At this point, I suddenly realize how little time we really get to spend with the Dendarii Mercenaries, who have now appeared as a fighting force in only two of the seven books in the reread. They were ably represented by Elli Quinn in one additional book. They haven’t even been properly badass yet. We are just a few short books away from Miles getting killed and having to switch careers. I could stand to see more mercenaries. They could strangle Illyan! I liked him better when he was young. My antipathy here is not permanent—I will love Illyan again when his love affair moves into the open. But I don’t like his raison d’etre here, which is to do the Counts’ dirty work. I think he should do it in an open hearing with a subpoena, but the Barrayarans failed to invite me to their constitutional convention. Oh right! They haven’t had one. So Illyan can be his own little Court of the Star Chamber and then exonerate Miles on his personal authority as a result of having asked awkward questions of a guy who’s regrowing the bone marrow in his humeruses. Immunologically speaking, I think it’s pretty risky for Illyan to even be there.
“The Mountains of Mourning” is about infanticide. This is very serious, and very sad, and it didn’t feel right to do it for the day after Mother’s Day—the day itself is hard enough for some, belike. This week I’m just going to deal with the horse.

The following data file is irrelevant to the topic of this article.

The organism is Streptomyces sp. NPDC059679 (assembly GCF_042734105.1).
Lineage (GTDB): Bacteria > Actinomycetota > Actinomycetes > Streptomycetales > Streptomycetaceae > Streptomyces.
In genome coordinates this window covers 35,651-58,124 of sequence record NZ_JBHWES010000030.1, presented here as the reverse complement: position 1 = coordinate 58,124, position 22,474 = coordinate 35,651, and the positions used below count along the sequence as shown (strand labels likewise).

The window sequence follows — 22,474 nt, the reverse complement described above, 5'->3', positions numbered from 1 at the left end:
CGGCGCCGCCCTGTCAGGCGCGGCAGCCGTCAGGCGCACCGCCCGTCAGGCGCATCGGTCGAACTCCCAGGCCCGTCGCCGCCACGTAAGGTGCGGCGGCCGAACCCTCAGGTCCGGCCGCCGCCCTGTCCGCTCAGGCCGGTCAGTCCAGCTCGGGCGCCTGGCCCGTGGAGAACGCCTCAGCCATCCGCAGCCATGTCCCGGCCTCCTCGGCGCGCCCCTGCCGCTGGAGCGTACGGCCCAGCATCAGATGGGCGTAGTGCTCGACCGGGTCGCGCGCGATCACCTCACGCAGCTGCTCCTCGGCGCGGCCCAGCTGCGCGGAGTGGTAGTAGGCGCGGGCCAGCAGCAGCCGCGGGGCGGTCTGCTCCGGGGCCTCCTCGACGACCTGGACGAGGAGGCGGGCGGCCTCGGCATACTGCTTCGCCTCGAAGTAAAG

Fat Ninny is going to play a crucial role in the story, so it’s totally cool for me to spend quality time talking about what an awesome horse he is. Fat Ninny has the responsiveness of a highly trained dressage horse. When Miles twitches his reins, squeezes his left calf, and shifts his weight slightly, Fat Ninny collects himself, executes a precise half turn and backs up two steps. You can try this at home if you have a horse handy. Unless you’re very serious about your dressage training, nothing will happen. Maybe, if your horse is sensitive but not very well-trained, they’ll toss their head or put their ears back or something. Shout Out to the gaggle of girls from the village who keep Count Piotr’s horses exercised, because you can’t just go off to the Imperial Military Academy and come back to find your horse still that awesome. Someone has kept Fat Ninny in work, or he would be completely neurotic and also unable to hack into the Dendarii Mountains, and they did a good job. The late Count Piotr is responsible for Ninny’s name, as well as several aspects of his training. Miles loves Fat Ninny. So do I. If you are looking for a visual reference, I recommend googling Valegro and then imagining speckles. I also love Miles’s memory of Count Piotr’s riding-instructorly comments.
Count Piotr and Fat Ninny have important roles to play in this story, but it’s mostly about one tiny girl. Next week, I’ll be putting the spotlight on little Reina, her life, her village, and her mother.
Ellen Cheeseman-Meyer teaches history and reads a lot.